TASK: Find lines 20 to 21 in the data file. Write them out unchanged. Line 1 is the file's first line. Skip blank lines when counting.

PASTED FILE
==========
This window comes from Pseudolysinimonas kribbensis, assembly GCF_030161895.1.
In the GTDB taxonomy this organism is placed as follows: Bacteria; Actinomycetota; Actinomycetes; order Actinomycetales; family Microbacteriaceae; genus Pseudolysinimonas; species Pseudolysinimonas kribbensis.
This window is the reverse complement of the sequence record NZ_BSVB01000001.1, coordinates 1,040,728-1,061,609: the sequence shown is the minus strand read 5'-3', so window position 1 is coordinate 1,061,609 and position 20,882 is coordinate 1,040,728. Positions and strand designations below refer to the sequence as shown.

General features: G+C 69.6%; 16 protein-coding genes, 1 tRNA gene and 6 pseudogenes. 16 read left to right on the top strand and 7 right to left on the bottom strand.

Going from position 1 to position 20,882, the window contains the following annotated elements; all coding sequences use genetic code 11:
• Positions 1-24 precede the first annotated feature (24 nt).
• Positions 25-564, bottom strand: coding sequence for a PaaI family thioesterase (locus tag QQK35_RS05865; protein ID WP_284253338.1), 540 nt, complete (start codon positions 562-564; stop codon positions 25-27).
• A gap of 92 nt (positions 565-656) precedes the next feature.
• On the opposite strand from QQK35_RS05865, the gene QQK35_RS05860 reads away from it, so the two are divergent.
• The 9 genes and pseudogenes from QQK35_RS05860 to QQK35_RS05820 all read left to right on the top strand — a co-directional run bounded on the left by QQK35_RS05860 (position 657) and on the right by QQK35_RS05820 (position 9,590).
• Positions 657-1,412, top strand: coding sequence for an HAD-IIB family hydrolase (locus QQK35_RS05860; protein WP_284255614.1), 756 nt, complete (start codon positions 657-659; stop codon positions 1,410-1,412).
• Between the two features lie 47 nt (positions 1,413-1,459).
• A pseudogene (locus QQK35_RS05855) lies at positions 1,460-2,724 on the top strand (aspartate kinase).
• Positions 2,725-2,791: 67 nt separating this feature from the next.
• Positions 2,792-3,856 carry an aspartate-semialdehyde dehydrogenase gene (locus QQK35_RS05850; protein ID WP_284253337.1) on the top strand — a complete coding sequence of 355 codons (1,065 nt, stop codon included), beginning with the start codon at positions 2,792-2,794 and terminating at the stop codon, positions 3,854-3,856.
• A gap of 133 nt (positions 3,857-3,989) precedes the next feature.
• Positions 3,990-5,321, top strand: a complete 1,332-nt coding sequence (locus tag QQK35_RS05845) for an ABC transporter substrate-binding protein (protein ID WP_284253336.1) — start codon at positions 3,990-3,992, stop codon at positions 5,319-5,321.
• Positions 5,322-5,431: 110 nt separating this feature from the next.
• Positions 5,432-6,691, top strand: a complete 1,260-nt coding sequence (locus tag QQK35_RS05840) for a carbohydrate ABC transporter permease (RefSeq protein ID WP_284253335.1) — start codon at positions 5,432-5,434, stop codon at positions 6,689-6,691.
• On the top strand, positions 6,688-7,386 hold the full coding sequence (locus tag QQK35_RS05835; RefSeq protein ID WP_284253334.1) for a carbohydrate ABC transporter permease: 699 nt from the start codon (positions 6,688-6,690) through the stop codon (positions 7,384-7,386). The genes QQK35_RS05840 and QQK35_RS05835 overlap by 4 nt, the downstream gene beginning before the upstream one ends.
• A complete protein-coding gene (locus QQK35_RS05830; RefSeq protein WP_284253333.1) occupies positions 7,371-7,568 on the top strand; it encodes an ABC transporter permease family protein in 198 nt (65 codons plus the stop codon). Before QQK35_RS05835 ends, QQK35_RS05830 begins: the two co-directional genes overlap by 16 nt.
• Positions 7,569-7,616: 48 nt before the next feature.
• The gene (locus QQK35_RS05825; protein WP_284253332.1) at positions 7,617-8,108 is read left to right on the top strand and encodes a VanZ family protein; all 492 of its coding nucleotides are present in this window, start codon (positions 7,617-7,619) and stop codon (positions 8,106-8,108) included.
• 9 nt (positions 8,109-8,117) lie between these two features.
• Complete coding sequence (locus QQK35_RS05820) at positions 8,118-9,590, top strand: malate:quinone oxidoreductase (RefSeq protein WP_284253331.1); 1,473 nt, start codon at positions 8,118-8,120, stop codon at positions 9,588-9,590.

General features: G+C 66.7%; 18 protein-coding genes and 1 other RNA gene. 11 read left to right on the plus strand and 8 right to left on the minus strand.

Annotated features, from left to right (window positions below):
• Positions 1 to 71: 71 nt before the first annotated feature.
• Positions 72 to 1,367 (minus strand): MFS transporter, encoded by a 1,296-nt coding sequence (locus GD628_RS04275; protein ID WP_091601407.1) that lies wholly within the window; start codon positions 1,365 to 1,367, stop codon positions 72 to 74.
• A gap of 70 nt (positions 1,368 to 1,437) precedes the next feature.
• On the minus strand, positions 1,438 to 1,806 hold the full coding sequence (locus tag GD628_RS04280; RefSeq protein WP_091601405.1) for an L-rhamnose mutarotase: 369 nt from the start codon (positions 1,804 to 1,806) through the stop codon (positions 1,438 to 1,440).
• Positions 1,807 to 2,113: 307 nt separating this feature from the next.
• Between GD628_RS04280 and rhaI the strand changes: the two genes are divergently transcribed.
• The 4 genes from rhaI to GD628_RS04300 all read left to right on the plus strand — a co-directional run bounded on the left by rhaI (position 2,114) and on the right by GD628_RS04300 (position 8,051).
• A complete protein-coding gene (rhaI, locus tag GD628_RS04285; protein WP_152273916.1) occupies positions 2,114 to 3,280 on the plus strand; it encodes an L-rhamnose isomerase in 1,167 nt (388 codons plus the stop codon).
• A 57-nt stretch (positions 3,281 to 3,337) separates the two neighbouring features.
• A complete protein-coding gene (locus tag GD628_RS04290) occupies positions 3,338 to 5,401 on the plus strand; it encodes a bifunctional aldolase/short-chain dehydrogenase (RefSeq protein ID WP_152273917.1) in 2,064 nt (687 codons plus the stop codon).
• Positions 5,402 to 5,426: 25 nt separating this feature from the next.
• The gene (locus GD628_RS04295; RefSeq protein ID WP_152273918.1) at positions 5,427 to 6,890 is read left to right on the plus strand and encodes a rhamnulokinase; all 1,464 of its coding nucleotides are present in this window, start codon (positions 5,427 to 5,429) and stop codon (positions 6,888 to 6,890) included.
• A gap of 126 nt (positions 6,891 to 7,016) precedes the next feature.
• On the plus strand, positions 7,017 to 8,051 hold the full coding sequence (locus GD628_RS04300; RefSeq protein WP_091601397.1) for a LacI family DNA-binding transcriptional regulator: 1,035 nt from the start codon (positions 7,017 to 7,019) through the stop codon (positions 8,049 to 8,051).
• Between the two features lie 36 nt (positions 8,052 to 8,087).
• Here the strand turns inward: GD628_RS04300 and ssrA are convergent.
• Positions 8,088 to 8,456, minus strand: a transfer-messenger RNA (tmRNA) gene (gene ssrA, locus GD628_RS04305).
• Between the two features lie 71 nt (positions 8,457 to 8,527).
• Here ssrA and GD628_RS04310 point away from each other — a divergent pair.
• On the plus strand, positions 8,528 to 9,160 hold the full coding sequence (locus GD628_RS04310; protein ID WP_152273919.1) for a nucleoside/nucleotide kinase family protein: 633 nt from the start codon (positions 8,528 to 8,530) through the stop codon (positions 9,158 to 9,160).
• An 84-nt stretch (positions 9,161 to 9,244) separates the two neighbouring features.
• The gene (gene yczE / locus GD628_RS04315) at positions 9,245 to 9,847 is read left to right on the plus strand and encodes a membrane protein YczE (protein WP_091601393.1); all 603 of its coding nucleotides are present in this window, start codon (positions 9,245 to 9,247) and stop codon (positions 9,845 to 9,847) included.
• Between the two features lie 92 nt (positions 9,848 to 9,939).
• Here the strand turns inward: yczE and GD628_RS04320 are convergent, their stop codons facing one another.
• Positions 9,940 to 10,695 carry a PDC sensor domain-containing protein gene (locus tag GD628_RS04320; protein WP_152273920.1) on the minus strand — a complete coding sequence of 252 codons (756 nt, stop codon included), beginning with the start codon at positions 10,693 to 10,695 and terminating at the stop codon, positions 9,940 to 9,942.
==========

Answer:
• On the top strand, positions 6,688-7,386 hold the full coding sequence (locus tag QQK35_RS05835; RefSeq protein ID WP_284253334.1) for a carbohydrate ABC transporter permease: 699 nt from the start codon (positions 6,688-6,690) through the stop codon (positions 7,384-7,386). The genes QQK35_RS05840 and QQK35_RS05835 overlap by 4 nt, the downstream gene beginning before the upstream one ends.
• A complete protein-coding gene (locus QQK35_RS05830; RefSeq protein WP_284253333.1) occupies positions 7,371-7,568 on the top strand; it encodes an ABC transporter permease family protein in 198 nt (65 codons plus the stop codon). Before QQK35_RS05835 ends, QQK35_RS05830 begins: the two co-directional genes overlap by 16 nt.